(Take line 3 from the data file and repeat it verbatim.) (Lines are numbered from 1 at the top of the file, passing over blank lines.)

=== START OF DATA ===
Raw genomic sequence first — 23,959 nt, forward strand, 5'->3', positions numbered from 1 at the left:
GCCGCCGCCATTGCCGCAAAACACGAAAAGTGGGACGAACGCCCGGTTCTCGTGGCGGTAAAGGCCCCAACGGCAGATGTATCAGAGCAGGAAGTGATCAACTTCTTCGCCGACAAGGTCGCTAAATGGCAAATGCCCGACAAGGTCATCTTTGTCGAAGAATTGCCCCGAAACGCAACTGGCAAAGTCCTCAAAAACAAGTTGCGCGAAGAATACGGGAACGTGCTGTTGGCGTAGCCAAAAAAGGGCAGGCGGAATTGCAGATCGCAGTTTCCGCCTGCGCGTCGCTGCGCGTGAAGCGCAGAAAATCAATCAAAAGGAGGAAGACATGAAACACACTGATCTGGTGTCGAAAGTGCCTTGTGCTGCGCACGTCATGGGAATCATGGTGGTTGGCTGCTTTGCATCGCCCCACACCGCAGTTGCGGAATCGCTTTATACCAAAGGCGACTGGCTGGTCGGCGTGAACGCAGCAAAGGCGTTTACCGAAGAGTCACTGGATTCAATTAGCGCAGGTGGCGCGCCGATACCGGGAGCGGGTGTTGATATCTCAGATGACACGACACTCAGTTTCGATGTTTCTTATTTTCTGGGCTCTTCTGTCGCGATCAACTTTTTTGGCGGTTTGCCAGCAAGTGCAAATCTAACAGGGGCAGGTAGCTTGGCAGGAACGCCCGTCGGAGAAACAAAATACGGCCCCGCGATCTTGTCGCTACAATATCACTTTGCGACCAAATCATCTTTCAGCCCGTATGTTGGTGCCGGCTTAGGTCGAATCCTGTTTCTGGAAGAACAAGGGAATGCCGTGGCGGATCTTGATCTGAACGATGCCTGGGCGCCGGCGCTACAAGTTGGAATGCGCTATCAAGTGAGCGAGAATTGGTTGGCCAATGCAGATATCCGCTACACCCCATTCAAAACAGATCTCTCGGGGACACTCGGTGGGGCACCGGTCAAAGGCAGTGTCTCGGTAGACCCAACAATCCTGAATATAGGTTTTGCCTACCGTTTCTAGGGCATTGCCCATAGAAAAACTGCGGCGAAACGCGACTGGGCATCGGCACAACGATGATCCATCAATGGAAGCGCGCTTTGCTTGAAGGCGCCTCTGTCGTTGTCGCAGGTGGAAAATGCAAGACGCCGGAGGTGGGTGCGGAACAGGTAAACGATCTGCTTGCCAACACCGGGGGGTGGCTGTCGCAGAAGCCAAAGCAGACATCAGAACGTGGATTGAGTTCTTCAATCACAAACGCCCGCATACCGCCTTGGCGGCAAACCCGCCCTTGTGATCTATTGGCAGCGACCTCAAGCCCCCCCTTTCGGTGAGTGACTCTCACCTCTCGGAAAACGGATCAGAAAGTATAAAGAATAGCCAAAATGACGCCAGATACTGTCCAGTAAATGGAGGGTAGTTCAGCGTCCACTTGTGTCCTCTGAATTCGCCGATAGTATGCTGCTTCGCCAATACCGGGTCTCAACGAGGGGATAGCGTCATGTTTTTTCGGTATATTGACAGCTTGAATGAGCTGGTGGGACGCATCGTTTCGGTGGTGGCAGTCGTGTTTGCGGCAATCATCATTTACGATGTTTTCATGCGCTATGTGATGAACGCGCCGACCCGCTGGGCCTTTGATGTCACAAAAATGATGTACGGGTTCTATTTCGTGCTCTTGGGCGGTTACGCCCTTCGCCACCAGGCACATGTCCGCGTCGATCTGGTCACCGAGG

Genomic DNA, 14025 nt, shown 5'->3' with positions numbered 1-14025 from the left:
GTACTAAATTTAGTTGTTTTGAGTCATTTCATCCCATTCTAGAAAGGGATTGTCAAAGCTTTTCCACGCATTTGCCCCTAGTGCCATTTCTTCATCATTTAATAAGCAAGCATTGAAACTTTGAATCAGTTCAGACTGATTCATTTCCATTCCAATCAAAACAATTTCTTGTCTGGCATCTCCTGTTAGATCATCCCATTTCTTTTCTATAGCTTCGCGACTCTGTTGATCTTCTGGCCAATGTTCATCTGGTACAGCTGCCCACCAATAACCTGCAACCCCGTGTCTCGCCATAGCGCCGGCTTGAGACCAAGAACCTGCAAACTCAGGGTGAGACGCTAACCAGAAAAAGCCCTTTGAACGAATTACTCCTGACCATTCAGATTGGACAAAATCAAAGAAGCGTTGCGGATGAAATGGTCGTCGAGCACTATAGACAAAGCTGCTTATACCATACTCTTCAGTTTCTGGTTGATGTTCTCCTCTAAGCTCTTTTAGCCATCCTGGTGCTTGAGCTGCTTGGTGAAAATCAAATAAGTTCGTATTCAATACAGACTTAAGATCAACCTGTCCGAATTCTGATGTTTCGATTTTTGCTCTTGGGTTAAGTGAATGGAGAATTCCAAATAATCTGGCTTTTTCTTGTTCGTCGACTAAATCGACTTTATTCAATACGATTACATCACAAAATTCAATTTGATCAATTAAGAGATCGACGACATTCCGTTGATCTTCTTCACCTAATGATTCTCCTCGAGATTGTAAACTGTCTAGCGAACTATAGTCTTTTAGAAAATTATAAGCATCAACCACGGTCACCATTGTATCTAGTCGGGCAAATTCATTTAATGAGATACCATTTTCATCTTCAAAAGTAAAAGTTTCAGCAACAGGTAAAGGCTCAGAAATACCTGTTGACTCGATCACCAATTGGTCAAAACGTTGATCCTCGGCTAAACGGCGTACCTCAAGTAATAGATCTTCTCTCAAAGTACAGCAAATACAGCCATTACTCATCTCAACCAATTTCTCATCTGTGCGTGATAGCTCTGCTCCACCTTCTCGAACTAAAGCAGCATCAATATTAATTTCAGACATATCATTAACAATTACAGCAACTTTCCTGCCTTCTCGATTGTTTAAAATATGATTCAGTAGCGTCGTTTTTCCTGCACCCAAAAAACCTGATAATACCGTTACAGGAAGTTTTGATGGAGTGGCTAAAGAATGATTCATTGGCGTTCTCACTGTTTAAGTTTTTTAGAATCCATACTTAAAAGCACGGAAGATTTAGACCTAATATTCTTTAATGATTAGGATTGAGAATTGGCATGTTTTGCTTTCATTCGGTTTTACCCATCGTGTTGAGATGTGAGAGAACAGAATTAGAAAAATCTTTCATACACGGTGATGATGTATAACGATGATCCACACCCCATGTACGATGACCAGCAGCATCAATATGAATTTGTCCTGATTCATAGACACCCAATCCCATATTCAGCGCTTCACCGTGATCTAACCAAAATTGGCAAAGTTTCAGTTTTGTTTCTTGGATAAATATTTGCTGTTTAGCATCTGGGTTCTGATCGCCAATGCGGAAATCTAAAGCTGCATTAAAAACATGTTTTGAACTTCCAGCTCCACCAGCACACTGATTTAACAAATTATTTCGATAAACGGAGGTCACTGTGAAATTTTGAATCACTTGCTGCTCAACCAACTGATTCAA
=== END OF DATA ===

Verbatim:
Genomic DNA, 14025 nt, shown 5'->3' with positions numbered 1-14025 from the left: